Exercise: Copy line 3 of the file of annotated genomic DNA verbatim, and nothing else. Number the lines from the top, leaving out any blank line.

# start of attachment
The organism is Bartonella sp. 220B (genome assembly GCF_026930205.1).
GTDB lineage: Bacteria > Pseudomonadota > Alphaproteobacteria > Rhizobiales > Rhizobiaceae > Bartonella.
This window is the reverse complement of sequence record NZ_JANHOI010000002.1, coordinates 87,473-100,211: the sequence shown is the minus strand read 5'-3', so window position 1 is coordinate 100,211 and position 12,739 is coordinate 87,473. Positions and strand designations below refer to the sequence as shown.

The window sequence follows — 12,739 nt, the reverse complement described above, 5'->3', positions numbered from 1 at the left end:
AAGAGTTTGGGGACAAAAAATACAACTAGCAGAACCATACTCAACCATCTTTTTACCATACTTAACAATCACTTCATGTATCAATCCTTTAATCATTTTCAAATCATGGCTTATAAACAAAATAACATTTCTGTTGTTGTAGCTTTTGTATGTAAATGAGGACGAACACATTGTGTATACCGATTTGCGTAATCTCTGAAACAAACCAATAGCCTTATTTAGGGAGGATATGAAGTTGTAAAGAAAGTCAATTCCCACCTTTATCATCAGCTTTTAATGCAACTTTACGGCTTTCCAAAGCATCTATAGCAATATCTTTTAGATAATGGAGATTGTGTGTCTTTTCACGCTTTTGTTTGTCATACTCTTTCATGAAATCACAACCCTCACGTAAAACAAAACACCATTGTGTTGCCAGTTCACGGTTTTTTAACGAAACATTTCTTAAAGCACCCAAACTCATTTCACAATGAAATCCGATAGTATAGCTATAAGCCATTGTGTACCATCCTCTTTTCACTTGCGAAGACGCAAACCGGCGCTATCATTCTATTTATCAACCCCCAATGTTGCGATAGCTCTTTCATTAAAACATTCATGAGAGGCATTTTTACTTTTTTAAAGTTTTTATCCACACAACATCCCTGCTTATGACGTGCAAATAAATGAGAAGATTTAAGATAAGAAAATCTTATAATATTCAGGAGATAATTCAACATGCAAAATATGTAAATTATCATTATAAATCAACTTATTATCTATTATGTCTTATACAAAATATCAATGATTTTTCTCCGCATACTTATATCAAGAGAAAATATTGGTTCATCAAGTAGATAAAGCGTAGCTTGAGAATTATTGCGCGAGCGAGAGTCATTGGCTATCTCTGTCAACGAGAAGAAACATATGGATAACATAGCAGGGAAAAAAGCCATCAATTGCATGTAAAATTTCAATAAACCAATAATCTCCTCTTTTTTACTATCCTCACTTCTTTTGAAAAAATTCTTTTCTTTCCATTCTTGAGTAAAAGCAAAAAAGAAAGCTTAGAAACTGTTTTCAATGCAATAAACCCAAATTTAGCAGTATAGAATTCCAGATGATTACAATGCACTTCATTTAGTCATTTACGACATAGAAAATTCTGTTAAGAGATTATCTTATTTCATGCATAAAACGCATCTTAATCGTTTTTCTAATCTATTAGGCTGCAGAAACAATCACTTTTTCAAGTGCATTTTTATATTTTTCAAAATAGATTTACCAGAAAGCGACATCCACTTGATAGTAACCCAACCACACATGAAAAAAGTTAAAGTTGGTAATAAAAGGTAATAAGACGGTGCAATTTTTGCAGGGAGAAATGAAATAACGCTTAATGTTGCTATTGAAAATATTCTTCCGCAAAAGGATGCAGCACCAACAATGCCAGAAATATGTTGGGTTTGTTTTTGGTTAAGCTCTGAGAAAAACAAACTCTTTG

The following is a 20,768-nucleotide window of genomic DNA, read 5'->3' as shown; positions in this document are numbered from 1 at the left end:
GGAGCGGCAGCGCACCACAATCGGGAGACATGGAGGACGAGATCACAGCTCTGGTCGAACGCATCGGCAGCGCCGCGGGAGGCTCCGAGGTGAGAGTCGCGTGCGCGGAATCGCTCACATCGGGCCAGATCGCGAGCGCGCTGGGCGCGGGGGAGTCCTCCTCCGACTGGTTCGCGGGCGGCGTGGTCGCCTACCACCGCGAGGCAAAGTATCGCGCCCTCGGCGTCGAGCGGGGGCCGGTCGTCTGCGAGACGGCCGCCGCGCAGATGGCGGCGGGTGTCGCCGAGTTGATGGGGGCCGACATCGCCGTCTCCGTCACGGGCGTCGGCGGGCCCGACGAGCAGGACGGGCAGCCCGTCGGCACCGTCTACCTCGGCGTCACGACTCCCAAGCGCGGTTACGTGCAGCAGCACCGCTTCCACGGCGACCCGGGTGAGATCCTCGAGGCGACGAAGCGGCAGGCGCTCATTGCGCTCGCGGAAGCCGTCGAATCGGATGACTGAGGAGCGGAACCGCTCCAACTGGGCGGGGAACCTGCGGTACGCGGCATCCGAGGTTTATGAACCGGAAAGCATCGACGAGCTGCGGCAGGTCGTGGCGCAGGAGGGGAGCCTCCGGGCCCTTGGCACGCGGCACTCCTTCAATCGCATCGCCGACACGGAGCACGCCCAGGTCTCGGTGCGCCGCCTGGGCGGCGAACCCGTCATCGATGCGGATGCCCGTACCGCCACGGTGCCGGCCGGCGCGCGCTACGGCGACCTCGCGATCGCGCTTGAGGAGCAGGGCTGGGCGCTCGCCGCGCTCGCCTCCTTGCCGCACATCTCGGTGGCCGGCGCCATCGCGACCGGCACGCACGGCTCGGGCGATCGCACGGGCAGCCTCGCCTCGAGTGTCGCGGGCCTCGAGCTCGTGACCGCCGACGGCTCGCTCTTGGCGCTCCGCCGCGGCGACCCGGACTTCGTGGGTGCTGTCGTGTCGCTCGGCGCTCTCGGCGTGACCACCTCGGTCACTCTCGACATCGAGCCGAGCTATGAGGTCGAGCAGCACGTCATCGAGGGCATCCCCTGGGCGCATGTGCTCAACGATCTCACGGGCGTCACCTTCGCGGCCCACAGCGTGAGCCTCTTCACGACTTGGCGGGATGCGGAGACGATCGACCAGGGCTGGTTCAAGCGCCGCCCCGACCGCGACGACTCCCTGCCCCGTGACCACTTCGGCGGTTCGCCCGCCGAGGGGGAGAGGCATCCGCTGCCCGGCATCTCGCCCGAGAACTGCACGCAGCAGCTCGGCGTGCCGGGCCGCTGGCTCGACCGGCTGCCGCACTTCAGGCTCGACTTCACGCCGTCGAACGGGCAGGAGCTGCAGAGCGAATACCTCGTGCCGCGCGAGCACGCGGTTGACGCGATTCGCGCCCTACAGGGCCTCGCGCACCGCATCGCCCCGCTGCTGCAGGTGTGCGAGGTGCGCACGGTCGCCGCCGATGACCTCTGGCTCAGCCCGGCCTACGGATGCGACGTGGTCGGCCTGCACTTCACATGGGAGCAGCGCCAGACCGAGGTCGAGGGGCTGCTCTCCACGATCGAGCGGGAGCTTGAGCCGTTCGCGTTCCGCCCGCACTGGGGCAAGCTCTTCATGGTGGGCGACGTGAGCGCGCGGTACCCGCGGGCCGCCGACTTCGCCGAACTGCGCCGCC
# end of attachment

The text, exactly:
This window is the reverse complement of sequence record NZ_JANHOI010000002.1, coordinates 87,473-100,211: the sequence shown is the minus strand read 5'-3', so window position 1 is coordinate 100,211 and position 12,739 is coordinate 87,473. Positions and strand designations below refer to the sequence as shown.